Skip Navigation

Criminal Justice

Criminal Justice
July 24, 2017
Wisconsin Senate Committee Considers ‘Policing for Profit’ Reform Bill
The Wisconsin Senate Committee on Labor and Regulatory Reform is considering a bill to reform the state’s laws on civil asset forfeiture.
Energy
July 14, 2017
Oklahoma Criminalizes Violent Pipeline Protests
A new Oklahoma law imposes significant penalties, including fines and imprisonment, on people and organizations involved in trespassing and other unlawful acts against oil and gas pipelines and related energy infrastructure.
Criminal Justice
June 10, 2017
New Iowa Law Tweaks Civil-Asset Forfeiture Practices
Starting in July, Iowa residents will enjoy greater protection from local and state government agencies that want to seize and keep citizens’ property without criminal convictions through a process called civil-asset forfeiture.
More News
InfoTech & Telecom
April 27, 2017
Require Search Warrants for Phone Tracking, Congressman Proposes
A U.S. House Judiciary subcommittee is considering the Geolocational Privacy and Surveillance Act (GPS Act), a bill to reform and standardize government law enforcement agencies’ surveillance of individuals’ cell phones and digital devices.
Criminal Justice
April 26, 2017
‘BUILD WALL’ Civil Asset Forfeiture Bill Under Consideration
The U.S. House of Representatives is considering a bill to change how the federal government spends the proceeds from local and state law-enforcement agencies’ use of civil asset forfeiture.
Environment
March 31, 2017
House Acts to Block Slush Fund Payments
The 2017 Stop Settlement Slush Funds Act would block the U.S. Department of Justice from requiring defendants being prosecuted by the Federal government who accept a settlement agreement to make donations to third-party organizations.
 

The Issue

As a nation with a judicial branch that includes the United States Supreme Court as well as hundreds of appellate and local courts, the rule of law is clearly important to governance in the United States.

Some laws are necessary in order for society to flourish and a market economy to sustain itself. If not for the law enforcing the property rights and barring theft of possessions, for example, there could be no market in which to trade goods and services.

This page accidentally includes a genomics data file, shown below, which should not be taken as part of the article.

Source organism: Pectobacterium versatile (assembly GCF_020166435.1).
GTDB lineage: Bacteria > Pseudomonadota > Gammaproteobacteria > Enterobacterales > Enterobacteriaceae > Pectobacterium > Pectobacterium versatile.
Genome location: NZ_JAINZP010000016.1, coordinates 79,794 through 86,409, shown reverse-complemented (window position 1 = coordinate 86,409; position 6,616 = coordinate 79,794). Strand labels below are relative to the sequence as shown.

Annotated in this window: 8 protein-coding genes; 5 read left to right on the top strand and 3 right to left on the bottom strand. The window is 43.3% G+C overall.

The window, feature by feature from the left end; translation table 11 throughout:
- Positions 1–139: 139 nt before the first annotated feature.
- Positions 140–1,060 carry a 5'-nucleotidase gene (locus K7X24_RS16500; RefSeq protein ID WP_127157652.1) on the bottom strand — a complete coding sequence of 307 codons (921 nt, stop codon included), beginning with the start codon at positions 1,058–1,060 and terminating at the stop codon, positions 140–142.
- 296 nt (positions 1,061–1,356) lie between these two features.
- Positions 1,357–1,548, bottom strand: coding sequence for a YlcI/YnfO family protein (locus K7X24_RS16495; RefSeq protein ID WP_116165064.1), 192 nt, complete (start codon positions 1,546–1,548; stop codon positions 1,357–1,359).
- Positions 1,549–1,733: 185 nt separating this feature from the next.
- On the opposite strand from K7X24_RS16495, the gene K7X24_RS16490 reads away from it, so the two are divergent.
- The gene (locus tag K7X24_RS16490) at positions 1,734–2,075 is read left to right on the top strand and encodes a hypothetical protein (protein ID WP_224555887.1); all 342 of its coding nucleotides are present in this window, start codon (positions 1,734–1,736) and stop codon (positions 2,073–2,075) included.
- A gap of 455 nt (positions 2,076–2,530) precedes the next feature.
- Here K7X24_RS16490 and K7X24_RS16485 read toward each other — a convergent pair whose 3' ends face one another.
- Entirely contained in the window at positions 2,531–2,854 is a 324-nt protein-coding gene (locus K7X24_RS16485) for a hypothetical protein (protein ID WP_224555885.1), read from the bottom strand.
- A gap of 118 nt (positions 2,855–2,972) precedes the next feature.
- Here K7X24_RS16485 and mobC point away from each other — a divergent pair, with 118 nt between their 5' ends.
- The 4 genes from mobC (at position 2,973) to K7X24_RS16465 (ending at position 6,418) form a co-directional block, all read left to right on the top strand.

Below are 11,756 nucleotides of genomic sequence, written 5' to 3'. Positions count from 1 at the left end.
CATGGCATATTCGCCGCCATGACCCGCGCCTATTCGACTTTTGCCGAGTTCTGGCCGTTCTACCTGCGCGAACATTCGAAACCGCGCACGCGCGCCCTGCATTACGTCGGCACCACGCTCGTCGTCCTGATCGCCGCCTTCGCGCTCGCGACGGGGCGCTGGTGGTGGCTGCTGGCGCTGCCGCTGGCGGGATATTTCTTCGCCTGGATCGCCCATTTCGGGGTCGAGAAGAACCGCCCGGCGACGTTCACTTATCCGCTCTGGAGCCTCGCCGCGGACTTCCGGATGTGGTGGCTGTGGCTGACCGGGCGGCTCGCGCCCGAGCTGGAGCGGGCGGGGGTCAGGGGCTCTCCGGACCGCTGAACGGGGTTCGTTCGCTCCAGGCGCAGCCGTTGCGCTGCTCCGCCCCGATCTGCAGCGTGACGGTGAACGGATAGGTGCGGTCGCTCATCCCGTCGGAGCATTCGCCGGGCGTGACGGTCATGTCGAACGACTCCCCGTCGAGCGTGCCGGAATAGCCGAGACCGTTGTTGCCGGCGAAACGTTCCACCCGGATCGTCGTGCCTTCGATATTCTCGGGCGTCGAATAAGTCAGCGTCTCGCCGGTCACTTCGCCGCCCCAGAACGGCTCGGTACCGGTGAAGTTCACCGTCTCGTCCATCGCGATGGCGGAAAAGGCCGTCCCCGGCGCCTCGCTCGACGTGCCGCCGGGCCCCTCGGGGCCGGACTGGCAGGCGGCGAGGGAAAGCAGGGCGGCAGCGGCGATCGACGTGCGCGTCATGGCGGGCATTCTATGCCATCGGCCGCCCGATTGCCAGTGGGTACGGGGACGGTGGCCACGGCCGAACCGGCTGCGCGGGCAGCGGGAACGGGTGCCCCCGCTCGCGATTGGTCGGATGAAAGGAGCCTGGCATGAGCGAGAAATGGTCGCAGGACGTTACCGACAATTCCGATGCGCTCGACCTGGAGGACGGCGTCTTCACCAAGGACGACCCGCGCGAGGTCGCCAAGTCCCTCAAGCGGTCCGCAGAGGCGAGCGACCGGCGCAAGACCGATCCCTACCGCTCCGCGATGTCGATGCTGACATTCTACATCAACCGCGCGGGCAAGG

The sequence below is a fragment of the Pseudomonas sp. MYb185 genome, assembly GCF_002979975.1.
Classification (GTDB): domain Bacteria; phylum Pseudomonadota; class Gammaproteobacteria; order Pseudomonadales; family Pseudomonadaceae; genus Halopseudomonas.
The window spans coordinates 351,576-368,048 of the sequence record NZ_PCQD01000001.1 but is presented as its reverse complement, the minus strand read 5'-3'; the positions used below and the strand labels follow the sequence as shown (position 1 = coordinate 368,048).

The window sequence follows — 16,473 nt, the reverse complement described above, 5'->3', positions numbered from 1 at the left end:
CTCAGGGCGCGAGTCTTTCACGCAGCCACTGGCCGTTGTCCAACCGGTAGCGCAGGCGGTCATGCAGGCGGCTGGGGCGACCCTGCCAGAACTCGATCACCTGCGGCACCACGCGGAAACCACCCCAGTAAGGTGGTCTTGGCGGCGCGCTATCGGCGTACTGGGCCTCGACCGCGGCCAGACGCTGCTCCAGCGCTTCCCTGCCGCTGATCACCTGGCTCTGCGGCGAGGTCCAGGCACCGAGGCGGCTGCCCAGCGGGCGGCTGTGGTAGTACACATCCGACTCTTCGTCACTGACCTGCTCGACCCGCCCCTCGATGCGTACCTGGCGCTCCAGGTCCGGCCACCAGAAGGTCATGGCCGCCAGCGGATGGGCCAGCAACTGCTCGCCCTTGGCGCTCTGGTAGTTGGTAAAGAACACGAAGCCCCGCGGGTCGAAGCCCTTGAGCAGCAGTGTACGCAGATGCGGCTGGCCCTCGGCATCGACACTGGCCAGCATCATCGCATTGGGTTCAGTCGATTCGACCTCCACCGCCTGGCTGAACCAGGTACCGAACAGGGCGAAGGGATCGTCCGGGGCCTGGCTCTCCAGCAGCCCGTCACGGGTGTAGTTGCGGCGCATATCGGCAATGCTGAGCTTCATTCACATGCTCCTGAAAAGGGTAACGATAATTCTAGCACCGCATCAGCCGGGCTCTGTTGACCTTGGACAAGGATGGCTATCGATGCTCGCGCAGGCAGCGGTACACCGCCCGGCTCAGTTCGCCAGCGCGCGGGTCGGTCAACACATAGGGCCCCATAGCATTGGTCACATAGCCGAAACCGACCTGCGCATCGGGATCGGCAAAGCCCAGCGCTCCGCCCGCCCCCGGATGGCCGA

While the rule of law is crucial to the survival of our republic, the law can be abused. For example, the United States leads the world in the percentage of its population that is imprisoned, a statistic that may suggest we have too much law. Overcriminalization penalizes many people unnecessarily and costs the country millions of dollars. More than 5,000 offenses in the United States are consider felonies punishable by imprisonment.

Civil asset forfeiture programs used by law enforcement agencies across the country represent another potential abuse of the law. Assets are often forfeited without due process of law; in many states, individuals need not be found guilty in a court of law before their property is seized. Civil asset forfeiture creates incentives for law enforcement agencies by allowing them to profit off the criminal property.

Gun control, too, is considered by some to be an abuse of the law. The right to keep and bear arms has its roots in the English Bill of Rights and was critically important to America’s Founding Fathers, who embedded that right in the U.S. Constitution.

Our Stance

The rule of law is fundamental to the operation of a free society. Without it, there can be no protection of private property and no enforcement of contracts. The alternative to ordered liberty is the use of force or fraud, the opposite of peaceful and productive cooperation.

Featured Subtopics

Two men in suits behind bars
Civil asset forfeiture, or civil judicial forfeiture, is a legal process law enforcement agencies personal assets from individuals or groups that are suspected of a crime or illegal activity.
Hands buying a gun
To deny citizens the right to keep and bear arms will endanger individual safety, small businesses, and communities. Gun control prevents peaceful citizens from protecting themselves.

Additional Subtopics

  • Hate Crimes
  • Juvenile Justice
  • Mandatroy Minimums
  • Overcriminalization
  • Parole and Re-entry
  • Police
  • Punishment
  • Terrorism
  • War on Drugs
  • Prisons

Videos

Title: Criminal Justice Reform: What Values Should Take Priority in Criminal Justice Systems?
Description: The 2016-2017 Lincoln Douglas Debate Resolution - Resolved: Rehabilitation ought to be valued above retribution in criminal justice systems. Greg Rehmke, program director of Economic Thinking explores this topic with a discussion and examples for rehabilitation, retribution, and restitution (restorative justice) being used today and in the past.

Criminal Justice Experts Team

The Heartland Institute's experts on law and criminal justice policy are available for legislative testimony, speaking engagements, and media interviews.

Heartland Staff Policy Experts